The marmot is made with Tinderbox, the tool for notes. It's a remarkable application, very powerful. I've been using it for about 20 years now, and I've only ever really mastered maybe five percent of it's capabilities.
Partly to learn more about Tinderbox, partly to add some social interaction during the time of COVID, (I know, it's still "the time of COVID.") I started attending the virtual Zoom meetups held on alternating Saturdays and Sundays at noon Eastern US time. It's an eclectic group of really smart people, and it's usually hosted by the developer Mark Bernstein and coordinated or stage-managed by a Tinderbox virtuoso, Michael Becker. Always in attendance is Mark Anderson, perhaps the only other person who rivals Mark Bernstein or Michael Becker in his intimate knowledge of the application.
The user community is very helpful, and I always come away having learned something new about Tinderbox. It's not always something I can use, given my application is mainly the marmot, but I can appreciate the power and flexibility the tool affords.
One of the "big fucking deals" about PKM (personal knowledge management) is linking. I get it, mostly. "It's all about the graph, baby." (Insert Always Sunny in Philadelphia meme here.) But I don't do much linking within the marmot. I'll occasionally link to something I posted on the web, if it's still at the top of my mental stack, or not too many registers deep; but mostly if I link, it's to something someplace else on the web and never an interior link within the file.
There's a sophisticated facility for internal linking within Tinderbox, and it gets a fair amount of attention at the meet-ups. I've appreciated watching the demos, but never felt very excited about anything until today.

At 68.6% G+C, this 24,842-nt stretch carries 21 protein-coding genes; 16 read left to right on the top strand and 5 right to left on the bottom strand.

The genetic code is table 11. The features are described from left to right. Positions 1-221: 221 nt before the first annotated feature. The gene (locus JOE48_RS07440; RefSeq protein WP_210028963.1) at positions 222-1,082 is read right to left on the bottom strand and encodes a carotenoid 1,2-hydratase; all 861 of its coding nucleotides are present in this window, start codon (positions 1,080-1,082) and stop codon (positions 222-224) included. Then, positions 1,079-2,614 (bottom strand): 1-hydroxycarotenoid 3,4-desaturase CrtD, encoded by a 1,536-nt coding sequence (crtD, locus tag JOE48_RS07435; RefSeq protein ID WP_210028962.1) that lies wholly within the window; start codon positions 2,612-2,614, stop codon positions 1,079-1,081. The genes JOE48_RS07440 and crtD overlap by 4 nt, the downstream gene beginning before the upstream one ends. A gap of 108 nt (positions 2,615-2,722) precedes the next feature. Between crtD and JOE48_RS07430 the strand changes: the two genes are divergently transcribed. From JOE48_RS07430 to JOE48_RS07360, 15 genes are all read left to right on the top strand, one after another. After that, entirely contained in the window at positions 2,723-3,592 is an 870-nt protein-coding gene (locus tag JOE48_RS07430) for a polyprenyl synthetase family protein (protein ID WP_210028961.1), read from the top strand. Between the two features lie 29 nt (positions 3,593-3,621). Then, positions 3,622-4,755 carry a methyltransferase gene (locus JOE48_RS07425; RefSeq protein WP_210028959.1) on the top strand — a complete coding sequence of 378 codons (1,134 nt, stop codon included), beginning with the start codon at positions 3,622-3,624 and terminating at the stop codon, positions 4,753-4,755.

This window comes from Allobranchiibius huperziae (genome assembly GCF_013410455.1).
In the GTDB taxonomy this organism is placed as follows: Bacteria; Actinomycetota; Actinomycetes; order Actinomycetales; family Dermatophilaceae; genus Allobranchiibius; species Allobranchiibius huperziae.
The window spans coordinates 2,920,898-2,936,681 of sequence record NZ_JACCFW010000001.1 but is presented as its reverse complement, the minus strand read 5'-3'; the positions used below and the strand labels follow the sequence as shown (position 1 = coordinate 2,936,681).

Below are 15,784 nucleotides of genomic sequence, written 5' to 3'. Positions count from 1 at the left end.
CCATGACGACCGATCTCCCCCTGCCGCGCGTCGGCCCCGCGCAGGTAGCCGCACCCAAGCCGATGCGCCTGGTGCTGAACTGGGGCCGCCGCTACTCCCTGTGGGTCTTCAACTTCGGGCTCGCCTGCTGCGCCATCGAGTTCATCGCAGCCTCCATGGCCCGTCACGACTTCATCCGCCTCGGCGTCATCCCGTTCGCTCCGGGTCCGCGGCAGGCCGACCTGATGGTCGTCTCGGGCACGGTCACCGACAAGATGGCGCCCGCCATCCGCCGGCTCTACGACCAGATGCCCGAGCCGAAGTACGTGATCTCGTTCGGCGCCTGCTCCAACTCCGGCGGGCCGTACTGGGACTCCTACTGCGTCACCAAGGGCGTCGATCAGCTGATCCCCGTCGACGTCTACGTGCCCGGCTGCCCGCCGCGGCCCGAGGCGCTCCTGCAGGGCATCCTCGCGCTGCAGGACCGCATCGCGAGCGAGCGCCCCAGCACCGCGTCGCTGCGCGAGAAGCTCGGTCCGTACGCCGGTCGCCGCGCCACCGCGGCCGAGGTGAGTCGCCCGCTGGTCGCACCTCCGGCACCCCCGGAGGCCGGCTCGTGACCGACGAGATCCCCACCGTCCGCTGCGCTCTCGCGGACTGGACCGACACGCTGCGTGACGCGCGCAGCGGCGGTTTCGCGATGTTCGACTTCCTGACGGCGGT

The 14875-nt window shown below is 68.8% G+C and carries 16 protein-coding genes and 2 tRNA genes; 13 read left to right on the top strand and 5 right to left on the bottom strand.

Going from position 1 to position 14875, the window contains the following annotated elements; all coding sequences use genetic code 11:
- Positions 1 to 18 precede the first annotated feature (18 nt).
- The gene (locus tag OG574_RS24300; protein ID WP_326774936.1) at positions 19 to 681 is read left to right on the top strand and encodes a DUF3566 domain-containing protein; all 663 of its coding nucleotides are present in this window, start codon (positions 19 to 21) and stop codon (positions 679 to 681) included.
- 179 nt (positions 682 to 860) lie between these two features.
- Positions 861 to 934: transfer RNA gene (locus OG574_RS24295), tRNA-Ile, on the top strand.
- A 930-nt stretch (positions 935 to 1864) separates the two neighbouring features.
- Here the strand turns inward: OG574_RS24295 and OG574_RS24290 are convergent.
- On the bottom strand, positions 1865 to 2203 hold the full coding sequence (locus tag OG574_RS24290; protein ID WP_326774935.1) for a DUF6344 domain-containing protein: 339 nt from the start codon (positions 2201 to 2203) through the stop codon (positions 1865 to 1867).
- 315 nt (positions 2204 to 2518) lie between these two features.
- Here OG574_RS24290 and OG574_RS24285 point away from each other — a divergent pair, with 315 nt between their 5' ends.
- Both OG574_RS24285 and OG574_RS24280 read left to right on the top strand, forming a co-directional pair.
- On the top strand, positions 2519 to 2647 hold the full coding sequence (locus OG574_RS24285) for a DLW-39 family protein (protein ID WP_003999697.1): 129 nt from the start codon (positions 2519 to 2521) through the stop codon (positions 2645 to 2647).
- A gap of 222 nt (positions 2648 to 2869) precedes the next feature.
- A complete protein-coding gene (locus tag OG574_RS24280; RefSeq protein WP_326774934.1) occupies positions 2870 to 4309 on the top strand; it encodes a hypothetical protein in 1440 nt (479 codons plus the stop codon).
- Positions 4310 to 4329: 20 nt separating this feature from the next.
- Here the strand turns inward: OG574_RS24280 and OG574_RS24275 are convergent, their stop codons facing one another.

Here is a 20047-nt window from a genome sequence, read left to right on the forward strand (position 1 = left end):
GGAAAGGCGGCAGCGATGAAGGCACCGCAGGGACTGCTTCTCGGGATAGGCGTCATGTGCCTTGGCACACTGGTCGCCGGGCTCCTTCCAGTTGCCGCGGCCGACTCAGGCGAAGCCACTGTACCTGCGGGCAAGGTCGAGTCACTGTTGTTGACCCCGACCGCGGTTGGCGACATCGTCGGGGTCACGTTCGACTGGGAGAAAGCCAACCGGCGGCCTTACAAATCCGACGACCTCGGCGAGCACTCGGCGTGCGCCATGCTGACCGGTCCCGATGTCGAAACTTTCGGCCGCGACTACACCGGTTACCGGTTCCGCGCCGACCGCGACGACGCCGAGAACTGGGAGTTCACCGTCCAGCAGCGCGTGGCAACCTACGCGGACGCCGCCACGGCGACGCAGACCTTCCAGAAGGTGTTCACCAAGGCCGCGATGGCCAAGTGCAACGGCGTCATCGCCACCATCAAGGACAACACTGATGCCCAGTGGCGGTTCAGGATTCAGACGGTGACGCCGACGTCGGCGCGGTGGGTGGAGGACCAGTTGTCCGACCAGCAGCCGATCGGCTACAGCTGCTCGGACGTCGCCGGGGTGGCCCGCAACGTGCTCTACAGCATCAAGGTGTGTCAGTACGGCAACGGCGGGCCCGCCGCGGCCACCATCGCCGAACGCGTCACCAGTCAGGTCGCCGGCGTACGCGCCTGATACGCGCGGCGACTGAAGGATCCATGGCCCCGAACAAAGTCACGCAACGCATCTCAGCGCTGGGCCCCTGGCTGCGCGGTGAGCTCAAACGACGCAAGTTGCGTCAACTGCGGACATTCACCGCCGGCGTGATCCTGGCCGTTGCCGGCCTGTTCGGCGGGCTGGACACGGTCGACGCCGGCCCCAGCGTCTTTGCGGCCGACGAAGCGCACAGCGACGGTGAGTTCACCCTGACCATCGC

In the screenshot below is the view one is afforded of a note when you invoke CMD-7, which is listed only as Links in the Window menu. (I think this should go in the Note menu, but what do I know?) I've seen it demo'ed before, but I've never used it until today.
As the meet-up is going on, I'll often be "multi-tasking," doing something else while Becker is demo'ing a feature at Mach 5. He'd asked attendees to make notes in the chat about things they found interesting or useful, to help him when he wrote up the summary that will accompany the video when it's posted. Someone typed CMD-7 in the chat. I didn't know why that was interesting, so I popped over to the Marmot and hit CMD-7. This is the result:
Holy guacamole! I had never seen that before! Or never made the connection, because I never think about internal links. To be clear, I had seen this note view before, but I'd never seen "Suggested" populated with anything that "suggested" it would be relevant to me. Hah! "Little did he know..."
The Marmot, and it's antecedent, Groundhog Day, are basically a stream of consciousness, a "river of views." I seldom revisit a note or a post, with some exceptions. Not because I don't want to, just because what I do here is quick and dirty. Except when it's not, which isn't often. I have an itch to blog something, I scratch it and move on.
“The Moving Finger writes; and, having writ,
Moves on: nor all thy Piety nor Wit
Shall lure it back to cancel half a Line,
Nor all thy Tears wash out a Word of it.”
This "Suggested" column is interesting! Amazing! Wonderful! I was actually compelled to click on those posts. They open up in a little window of the notes text. If you click away from them, they disappear. If you move them, they open up in their entirety in their own little window! You can have as many of them open as there are in the list if you have the screen real estate.
This facility was something of a revelation to me, and it's possible I'm making too much of it. But I think it's tremendously useful in suggesting to me that some of the things I've blogged about before may be relevant to this post. And by clicking on those notes, I get a chance to "see what I thought."
The Marmot is just a blog, it's not a journal, not an intimate conversation with myself. Though, if it were, I could see where this feature might be even more useful as one develops a corpus of some size. The Marmot, as of a few paragraphs ago, was this size:
(The "links" are all web links. Nearly all of them outbound.)
377,000 words or thereabouts, it's possible I may have mentioned one or two topics more than once!
Anyway, just surprised and delighted this afternoon. Something that is rather unusual of late, so a happy occasion.
Originally posted at Nice Marmot 14:18 Saturday, 18 February 2023